“I had no idea what to expect, but it was just so beautiful,” she recalled. “I remember sitting down to catch my breath and waiting on a rock for other people to finish up their samples … and I was just like, ‘I can’t believe that I’m in this. I can’t believe I’m here doing this.’”
Cave study & analysis
The Wind Cave research amounts to a large array of tests: sampling mineral content and collecting organic material from water while performing analyses both in situ, or onsite, and later in UNI laboratories. Through the tests, they hope to learn more about how extreme life came to be in the cave and how it continues to grow and thrive.
The most visually striking analyses are the ultraviolet (UV) fluorescence measurements. For these tests, Sebree and his students shine UV lights of varying wavelengths onto rock formations to determine their mineral content. The corresponding fluorescence produces an impressive display of psychedelic colors amplified by the shadowy cave.
“Those colors indicate the different types of species that are trapped within the rocks: you can get a hot pink color, which would correspond to manganese; a bright green color, which might correspond to uranium; or a soft green color that could correspond to trapped organics. Or a lot of times you get a gentle blue, which are just air pockets that are trapped in the calcite,” Sebree explained. “But each one of those colors indicates what is trapped within the calcite. And that lets us get a picture of what’s in the rock … without actually harming these delicate cave features that have taken tens of thousands of years to create.”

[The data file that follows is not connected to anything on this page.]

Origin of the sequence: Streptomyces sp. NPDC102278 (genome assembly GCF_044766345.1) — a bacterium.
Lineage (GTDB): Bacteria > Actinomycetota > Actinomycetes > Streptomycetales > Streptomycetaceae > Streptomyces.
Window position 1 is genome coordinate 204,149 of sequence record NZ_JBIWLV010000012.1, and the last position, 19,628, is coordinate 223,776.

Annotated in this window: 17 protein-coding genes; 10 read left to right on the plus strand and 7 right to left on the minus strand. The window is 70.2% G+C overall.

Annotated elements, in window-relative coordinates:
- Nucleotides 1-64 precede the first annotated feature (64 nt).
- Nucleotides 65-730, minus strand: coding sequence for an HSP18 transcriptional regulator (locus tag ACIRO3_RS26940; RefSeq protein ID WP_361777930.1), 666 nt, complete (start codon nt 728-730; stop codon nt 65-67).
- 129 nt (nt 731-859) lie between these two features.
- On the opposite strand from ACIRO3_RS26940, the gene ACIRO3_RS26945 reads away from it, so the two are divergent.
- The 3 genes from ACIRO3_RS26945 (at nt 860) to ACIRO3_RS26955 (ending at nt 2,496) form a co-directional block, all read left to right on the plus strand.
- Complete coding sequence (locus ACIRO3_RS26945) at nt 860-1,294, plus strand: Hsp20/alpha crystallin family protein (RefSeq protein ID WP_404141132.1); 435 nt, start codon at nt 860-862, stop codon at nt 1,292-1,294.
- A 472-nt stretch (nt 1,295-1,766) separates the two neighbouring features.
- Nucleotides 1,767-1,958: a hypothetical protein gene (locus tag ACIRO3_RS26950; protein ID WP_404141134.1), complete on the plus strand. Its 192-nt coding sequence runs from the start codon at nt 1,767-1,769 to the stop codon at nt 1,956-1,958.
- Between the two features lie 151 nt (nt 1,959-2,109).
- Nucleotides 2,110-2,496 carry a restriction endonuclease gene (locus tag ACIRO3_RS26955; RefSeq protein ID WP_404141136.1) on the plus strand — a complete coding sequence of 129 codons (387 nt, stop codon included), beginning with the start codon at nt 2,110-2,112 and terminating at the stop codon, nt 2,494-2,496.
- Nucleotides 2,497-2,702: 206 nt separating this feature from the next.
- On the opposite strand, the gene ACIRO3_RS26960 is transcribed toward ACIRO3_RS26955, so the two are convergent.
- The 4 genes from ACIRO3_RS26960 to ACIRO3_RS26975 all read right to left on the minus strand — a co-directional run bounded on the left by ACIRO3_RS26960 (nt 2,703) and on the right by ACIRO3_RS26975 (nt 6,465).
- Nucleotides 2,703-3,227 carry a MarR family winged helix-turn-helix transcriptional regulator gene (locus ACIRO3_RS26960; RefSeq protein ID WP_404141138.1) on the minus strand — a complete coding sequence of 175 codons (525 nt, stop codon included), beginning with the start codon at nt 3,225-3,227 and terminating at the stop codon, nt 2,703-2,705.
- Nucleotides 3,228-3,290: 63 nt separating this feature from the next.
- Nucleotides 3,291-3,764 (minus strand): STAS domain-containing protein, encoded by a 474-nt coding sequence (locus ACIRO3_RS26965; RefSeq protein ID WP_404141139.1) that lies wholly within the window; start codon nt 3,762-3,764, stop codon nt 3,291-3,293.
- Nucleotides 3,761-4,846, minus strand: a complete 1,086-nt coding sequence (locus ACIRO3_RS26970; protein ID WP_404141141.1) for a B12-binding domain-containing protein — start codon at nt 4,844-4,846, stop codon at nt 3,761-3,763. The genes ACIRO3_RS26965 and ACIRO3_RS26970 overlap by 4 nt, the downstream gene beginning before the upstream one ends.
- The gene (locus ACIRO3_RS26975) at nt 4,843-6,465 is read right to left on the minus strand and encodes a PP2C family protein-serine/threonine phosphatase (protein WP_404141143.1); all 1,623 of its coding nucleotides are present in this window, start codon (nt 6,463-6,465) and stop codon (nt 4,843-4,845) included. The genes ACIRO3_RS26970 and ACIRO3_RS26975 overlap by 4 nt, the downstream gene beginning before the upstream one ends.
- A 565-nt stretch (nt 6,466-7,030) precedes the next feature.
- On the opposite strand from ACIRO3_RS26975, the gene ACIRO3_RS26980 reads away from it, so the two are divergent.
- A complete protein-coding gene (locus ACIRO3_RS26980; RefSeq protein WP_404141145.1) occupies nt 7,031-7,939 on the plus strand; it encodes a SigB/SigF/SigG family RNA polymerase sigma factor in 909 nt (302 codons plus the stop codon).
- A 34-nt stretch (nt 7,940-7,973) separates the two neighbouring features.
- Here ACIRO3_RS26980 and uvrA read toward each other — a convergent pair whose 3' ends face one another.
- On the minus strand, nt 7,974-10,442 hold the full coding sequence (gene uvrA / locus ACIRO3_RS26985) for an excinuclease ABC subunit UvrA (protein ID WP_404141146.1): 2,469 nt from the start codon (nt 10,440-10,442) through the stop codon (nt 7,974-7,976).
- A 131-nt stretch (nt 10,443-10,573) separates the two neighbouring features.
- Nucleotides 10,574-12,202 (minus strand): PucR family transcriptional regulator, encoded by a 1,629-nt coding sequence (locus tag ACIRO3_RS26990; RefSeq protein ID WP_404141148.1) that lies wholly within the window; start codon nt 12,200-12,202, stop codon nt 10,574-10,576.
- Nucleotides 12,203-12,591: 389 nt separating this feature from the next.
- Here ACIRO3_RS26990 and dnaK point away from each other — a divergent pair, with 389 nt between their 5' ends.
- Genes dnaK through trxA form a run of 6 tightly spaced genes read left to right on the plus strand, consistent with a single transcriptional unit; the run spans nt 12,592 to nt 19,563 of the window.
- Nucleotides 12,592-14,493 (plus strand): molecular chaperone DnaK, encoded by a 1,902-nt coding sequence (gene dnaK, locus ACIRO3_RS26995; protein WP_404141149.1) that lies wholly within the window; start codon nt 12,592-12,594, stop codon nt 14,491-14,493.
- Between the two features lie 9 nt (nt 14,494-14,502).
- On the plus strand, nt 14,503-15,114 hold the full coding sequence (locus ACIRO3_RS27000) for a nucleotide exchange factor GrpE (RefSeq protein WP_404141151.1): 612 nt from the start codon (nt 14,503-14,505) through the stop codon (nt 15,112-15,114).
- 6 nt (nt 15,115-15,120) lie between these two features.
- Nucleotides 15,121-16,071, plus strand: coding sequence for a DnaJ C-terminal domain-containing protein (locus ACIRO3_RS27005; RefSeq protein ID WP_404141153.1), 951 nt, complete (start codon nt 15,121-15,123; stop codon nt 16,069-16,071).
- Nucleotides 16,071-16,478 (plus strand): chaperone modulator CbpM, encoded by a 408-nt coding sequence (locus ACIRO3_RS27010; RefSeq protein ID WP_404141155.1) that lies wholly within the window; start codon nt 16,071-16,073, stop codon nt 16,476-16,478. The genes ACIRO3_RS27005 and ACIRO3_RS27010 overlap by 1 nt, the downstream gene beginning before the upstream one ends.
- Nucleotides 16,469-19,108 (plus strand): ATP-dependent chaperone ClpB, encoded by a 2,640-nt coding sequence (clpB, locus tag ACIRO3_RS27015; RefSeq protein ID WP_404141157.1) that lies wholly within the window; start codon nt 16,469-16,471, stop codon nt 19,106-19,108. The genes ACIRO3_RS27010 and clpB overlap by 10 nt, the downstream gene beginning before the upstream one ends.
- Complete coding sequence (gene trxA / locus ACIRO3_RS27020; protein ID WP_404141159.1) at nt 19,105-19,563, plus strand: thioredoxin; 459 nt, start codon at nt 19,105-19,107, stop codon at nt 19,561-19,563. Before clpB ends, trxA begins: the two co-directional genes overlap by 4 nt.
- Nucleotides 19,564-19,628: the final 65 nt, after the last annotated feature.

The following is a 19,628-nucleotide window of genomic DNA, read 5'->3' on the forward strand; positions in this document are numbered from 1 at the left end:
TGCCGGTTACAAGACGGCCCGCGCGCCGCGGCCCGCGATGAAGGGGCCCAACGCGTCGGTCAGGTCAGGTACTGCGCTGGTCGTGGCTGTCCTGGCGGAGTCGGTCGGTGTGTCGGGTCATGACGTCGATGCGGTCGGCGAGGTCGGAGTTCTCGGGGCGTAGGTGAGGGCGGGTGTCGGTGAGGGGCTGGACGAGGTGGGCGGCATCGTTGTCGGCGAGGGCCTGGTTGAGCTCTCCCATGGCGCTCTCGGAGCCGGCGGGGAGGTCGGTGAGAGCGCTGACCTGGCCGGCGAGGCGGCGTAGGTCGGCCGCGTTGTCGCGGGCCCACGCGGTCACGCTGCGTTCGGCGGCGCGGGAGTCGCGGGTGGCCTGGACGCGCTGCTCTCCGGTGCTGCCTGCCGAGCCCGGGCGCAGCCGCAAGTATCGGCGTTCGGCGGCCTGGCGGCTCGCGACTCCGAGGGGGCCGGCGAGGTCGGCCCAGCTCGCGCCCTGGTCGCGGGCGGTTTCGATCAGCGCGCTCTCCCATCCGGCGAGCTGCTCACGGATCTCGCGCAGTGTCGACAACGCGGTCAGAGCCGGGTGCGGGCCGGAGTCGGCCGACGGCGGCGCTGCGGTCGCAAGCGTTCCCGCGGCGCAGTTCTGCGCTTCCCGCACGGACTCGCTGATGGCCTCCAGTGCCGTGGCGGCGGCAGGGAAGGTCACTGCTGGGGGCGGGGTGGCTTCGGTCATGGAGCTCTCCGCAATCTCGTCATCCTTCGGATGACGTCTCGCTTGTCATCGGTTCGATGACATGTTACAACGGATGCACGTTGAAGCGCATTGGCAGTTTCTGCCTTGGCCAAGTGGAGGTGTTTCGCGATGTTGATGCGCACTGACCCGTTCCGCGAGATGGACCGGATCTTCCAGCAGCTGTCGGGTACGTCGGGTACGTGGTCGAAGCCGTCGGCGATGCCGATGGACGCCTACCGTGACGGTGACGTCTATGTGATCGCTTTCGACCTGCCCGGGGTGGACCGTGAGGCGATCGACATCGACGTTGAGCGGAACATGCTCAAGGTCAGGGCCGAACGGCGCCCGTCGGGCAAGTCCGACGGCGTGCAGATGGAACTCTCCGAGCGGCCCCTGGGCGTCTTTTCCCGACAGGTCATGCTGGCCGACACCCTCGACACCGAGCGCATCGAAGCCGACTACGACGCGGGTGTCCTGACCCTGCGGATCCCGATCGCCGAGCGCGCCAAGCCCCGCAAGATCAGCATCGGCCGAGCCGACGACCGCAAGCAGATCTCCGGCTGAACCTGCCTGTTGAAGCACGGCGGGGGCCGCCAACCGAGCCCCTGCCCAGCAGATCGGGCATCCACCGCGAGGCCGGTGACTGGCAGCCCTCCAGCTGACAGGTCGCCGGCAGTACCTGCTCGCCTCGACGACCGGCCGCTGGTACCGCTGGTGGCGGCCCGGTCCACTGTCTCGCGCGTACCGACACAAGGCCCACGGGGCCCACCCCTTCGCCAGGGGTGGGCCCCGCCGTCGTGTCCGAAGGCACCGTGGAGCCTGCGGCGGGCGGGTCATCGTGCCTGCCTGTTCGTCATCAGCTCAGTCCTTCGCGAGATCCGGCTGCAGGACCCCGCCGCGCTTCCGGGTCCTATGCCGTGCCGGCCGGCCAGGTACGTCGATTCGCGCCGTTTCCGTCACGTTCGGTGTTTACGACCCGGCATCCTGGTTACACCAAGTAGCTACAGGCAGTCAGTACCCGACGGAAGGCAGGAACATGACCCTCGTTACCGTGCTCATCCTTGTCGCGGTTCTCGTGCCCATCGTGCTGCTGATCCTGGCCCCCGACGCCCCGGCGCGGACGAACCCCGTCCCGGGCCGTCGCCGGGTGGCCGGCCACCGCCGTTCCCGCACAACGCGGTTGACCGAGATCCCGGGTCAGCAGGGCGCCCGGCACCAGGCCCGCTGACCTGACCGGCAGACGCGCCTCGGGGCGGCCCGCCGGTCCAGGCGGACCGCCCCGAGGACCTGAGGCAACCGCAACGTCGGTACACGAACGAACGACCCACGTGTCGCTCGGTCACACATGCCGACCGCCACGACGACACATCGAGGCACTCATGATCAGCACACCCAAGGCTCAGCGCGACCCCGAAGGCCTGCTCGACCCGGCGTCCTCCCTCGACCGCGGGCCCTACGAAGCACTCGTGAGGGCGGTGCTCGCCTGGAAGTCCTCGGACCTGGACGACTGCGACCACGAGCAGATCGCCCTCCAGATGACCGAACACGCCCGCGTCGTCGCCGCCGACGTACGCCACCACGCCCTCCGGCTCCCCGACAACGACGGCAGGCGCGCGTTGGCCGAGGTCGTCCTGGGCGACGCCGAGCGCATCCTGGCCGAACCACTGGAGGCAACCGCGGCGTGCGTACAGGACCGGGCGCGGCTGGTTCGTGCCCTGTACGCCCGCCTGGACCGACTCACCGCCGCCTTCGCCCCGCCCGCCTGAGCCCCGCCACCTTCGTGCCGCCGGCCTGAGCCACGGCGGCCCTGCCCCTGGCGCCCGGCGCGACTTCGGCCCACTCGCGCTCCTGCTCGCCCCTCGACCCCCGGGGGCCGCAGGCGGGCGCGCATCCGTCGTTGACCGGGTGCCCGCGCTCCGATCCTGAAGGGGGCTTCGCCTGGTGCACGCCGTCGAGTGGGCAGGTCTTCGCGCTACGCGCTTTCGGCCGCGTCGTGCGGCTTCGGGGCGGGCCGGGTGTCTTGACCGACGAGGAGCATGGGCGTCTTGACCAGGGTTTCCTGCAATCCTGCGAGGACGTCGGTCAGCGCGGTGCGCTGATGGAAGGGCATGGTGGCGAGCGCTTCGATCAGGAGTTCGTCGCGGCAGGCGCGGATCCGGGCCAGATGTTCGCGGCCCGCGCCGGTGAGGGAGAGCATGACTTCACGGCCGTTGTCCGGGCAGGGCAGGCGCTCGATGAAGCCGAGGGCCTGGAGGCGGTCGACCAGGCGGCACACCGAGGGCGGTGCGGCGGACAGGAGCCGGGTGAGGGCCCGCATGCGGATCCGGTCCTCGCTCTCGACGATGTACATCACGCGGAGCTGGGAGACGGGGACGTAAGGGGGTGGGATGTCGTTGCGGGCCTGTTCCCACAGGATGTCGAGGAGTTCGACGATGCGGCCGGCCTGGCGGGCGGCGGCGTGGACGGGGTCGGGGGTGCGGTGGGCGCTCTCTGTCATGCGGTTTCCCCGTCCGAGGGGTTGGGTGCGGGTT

Deeper study of Wind Cave has challenged Sebree and his team to innovate. Recognizing the need to travel light and protect expensive field equipment, they adapted the computing hardware from Lego Mindstorms kits — miniature robotic mechanisms designed for grade school Lego League competitions — to run standard water quality testing software.
“Nobody takes Legos in the cave but us,” Sebree laughs. “An interesting parallel is that [the Mindstorms kits] use Mars rover software to create Lego rovers, and I’m also using that same type of Mars rover analysis software to create the programs I need to get Lego to run my scientific instruments down underground.” The result means Sebree’s team is nimbler in the cave while using just a few hundred dollars’ worth of Lego equipment versus $40-50,000 in field equipment.
What the students uncover about microorganisms and geologic formations in the cave will eventually be released for publication, with students receiving co-authorships alongside faculty. For now, the public can enjoy an exhibition of their work on display at the Wind Cave visitors center and the UNI Museum.
Looking ahead to future expeditions, Sebree is excited to see more students “get bit by the field research bug.”
“I’ve watched [them realize]: ‘The science here is so cool. I don't care if I’m claustrophobic, I’m going to go.’ And they completely switch gears just by having a little bit of an introduction. Being able to see that tells me that I’m doing right by my students,” Sebree said. “And for myself, I get to study things that are fascinating. I get to go places where few people have gone to try to see things in ways that nobody has seen before. And I get to share that experience with people who would never get to do that ever in their lifetime,” he added.